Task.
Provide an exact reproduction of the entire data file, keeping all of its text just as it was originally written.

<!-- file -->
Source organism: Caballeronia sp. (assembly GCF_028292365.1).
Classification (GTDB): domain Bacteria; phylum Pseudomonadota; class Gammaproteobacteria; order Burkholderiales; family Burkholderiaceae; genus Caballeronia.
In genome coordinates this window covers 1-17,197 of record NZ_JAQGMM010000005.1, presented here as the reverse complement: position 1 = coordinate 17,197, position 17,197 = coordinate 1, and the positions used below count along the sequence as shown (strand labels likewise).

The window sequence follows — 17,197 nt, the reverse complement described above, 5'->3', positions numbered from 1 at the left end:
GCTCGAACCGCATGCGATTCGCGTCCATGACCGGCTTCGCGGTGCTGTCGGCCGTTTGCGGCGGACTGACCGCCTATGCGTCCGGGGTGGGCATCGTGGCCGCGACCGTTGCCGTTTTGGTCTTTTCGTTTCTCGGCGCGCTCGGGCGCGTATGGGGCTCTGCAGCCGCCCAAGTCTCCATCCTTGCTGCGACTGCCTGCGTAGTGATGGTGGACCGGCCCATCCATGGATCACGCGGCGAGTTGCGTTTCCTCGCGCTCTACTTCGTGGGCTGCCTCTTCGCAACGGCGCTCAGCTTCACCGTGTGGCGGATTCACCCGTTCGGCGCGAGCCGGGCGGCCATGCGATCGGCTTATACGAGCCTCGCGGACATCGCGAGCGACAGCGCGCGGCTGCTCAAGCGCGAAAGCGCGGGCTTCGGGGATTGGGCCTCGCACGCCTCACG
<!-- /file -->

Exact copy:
Source organism: Caballeronia sp. (assembly GCF_028292365.1).
Classification (GTDB): domain Bacteria; phylum Pseudomonadota; class Gammaproteobacteria; order Burkholderiales; family Burkholderiaceae; genus Caballeronia.
In genome coordinates this window covers 1-17,197 of record NZ_JAQGMM010000005.1, presented here as the reverse complement: position 1 = coordinate 17,197, position 17,197 = coordinate 1, and the positions used below count along the sequence as shown (strand labels likewise).

The window sequence follows — 17,197 nt, the reverse complement described above, 5'->3', positions numbered from 1 at the left end:
GCTCGAACCGCATGCGATTCGCGTCCATGACCGGCTTCGCGGTGCTGTCGGCCGTTTGCGGCGGACTGACCGCCTATGCGTCCGGGGTGGGCATCGTGGCCGCGACCGTTGCCGTTTTGGTCTTTTCGTTTCTCGGCGCGCTCGGGCGCGTATGGGGCTCTGCAGCCGCCCAAGTCTCCATCCTTGCTGCGACTGCCTGCGTAGTGATGGTGGACCGGCCCATCCATGGATCACGCGGCGAGTTGCGTTTCCTCGCGCTCTACTTCGTGGGCTGCCTCTTCGCAACGGCGCTCAGCTTCACCGTGTGGCGGATTCACCCGTTCGGCGCGAGCCGGGCGGCCATGCGATCGGCTTATACGAGCCTCGCGGACATCGCGAGCGACAGCGCGCGGCTGCTCAAGCGCGAAAGCGCGGGCTTCGGGGATTGGGCCTCGCACGCCTCACG